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Say Goodbye to Incontinence

For many women, urinary incontinence is a serious and embarrassing problem that prevents them from fully enjoying life’s most precious moments. While some may be too embarrassed to discuss it, even with their doctor, they are certainly not alone. Nearly one third of women over the age of 45 suffer from incontinence, and it affects as many as half of all women over 65. If you are one of the millions suffering in silence, you should know that a wide range of effective and noninvasive treatment options can help you regain the comfort, confidence and active lifestyle you once knew.

What’s My Type?

In most cases, urinary incontinence is an entirely treatable condition, and one that may be completely curable with the right solution. The first step is to find out which type of incontinence you have. The two main types are stress urinary incontinence (SUI) and urge incontinence (overactive bladder). Women with SUI tend to leak when they sneeze, cough, laugh or strain, such as when lifting something heavy or exercising. On the other hand, urge incontinence is the result of overactive bladder muscles that contract and cause a sudden, overwhelming urge to use the restroom and make it sometimes impossible to hold it long enough to get there.

Some women suffer from a combination of both SUI and urge incontinence, while other less common types include overflow incontinence and transient incontinence. Only your doctor can help you determine which type you have, which is why it is important to make an appointment to find out about your options.

What Are My Options?

For urge incontinence, simple lifestyle changes — like using the restroom frequently, avoiding caffeine and alcohol, limiting fluid intake at night or even losing a few pounds — can reduce the frequency and severity of symptoms. Medications can also help restore bladder control for those with urge incontinence. Kegel exercises can help strengthen the pelvic floor and improve bladder control for those with SUI, and there are a few other options, like the use of a pessary or bulking injections, but these can be uncomfortable and generally are not good, long-term solutions. Of course, absorbent pads and liners can help deal with leakage, but these do nothing to reduce or eliminate symptoms.

Is There a Permanent Solution?

For many women with SUI — the most common type — modern urethral support slings can provide permanent relief of symptoms literally within hours of the typically short, 15-minute outpatient procedure. Today’s minimally invasive sling procedures may require only a very small incision through which a surgical mesh sling is implanted to support the urethra, providing nearly immediate relief. Slings are highly effective, with up to 90 percent success rates in treating SUI depending on the type of procedure performed and products used. The recovery time is very minimal — in most cases, you can return to normal, nonstrenuous activities (including work) shortly after the procedure.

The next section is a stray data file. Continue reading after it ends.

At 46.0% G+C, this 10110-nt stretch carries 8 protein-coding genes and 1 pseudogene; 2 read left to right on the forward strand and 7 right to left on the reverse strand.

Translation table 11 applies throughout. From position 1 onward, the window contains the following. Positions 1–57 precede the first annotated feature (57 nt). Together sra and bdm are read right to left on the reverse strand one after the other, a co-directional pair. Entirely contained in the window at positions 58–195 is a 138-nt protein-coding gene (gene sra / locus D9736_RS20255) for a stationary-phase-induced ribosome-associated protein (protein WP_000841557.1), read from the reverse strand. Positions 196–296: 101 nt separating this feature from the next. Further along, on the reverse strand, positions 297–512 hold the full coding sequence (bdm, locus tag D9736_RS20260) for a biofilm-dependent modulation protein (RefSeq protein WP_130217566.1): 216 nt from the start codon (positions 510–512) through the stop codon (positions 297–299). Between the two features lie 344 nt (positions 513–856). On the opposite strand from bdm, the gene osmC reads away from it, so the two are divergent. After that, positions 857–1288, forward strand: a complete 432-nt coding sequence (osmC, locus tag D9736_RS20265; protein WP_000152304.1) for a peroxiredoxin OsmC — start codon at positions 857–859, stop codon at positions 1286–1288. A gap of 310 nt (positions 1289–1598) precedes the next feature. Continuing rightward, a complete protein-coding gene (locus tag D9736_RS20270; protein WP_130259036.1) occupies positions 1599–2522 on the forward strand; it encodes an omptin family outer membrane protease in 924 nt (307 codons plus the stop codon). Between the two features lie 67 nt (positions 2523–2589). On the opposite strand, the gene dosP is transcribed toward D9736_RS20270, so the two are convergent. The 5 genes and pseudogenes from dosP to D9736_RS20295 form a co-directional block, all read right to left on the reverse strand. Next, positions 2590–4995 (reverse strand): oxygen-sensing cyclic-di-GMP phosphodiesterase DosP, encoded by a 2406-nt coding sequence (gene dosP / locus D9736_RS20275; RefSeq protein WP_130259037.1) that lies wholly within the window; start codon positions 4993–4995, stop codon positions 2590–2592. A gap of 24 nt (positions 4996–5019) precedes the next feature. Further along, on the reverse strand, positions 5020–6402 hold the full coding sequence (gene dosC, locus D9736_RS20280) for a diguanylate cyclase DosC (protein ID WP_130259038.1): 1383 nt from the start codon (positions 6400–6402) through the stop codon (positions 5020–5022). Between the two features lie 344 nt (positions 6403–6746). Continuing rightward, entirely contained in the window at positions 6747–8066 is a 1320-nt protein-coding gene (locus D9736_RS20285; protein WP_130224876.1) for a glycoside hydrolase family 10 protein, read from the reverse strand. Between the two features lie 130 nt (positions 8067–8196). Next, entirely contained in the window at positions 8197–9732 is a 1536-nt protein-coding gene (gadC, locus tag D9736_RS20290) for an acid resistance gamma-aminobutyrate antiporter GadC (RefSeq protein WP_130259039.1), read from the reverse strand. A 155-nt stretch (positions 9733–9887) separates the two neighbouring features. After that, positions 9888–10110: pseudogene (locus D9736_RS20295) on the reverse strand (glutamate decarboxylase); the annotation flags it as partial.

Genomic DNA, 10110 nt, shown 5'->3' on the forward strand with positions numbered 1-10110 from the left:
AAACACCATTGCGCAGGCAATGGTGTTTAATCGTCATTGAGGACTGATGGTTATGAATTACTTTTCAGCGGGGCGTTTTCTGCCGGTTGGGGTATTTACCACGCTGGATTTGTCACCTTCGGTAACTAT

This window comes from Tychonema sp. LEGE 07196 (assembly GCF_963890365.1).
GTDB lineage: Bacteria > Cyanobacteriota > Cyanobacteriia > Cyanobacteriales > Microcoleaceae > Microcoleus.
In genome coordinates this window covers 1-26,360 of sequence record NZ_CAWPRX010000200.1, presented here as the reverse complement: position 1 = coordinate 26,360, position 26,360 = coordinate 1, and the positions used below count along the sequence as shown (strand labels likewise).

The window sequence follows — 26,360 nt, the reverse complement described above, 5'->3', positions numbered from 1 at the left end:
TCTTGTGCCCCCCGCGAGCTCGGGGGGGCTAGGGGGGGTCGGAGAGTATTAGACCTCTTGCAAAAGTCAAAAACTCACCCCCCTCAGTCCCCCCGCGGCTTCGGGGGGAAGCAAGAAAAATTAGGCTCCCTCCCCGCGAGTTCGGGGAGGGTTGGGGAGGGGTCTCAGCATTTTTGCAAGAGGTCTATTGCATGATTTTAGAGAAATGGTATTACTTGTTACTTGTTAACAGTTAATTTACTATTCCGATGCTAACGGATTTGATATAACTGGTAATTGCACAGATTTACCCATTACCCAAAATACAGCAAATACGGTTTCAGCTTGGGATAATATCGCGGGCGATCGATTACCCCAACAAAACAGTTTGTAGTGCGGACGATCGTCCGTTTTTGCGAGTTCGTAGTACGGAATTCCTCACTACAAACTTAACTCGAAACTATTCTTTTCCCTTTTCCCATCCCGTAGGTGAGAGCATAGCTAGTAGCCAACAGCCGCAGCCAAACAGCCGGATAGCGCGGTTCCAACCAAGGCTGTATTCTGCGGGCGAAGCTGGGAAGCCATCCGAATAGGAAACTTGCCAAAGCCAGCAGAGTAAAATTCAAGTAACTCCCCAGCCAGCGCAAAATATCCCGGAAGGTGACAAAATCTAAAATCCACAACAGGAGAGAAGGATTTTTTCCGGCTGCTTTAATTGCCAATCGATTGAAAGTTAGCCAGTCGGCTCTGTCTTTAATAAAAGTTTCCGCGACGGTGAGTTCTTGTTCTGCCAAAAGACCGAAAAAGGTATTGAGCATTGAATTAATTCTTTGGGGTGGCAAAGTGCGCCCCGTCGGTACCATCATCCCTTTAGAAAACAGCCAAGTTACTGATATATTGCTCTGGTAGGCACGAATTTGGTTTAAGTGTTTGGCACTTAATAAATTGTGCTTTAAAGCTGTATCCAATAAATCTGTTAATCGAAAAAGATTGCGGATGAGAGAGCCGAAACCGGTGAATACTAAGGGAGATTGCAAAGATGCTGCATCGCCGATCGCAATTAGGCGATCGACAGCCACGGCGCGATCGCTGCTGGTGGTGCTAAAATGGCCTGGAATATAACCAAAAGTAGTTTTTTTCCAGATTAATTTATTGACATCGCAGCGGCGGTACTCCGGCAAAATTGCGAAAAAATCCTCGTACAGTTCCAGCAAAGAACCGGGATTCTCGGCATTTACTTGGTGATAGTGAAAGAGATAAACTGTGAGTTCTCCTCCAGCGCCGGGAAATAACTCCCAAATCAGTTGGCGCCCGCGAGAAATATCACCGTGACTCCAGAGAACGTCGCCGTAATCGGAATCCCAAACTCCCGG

The most important step you can take toward solving your incontinence issues is to talk to your doctor. With such a wide range of treatment options available, you could be on the road to reclaiming your life in no time.

More information at www.livelifedry.com.

Lora A. Plaskon, M.D., M.S.E., is a female urologic specialist at Athena Urology, the only urology clinic operated exclusively by women, for women, located in Issaquah, Washington. She blends holistic philosophy with state-of-the-art tools to tailor treatments specifically to meet the individual needs of each patient. She earned an M.D. at Indiana University and an M.S. in Epidemiology at the University of Washington-Seattle. She is an Associate Fellow with the American College of Surgeons, a member of the Association of Women Surgeons and a Board-Certified Member of the American Urological Association.

Attention, Grands! Do you have urinary incontinence? Please email GRAND Magazine and tell us how you’re handling it.


Christine Crosby

About the author

Christine is the co-founder and editorial director for GRAND Magazine. She is the grandmother of five and great-grandmom (aka Grandmere) to one. She makes her home in St. Petersburg, Florida.

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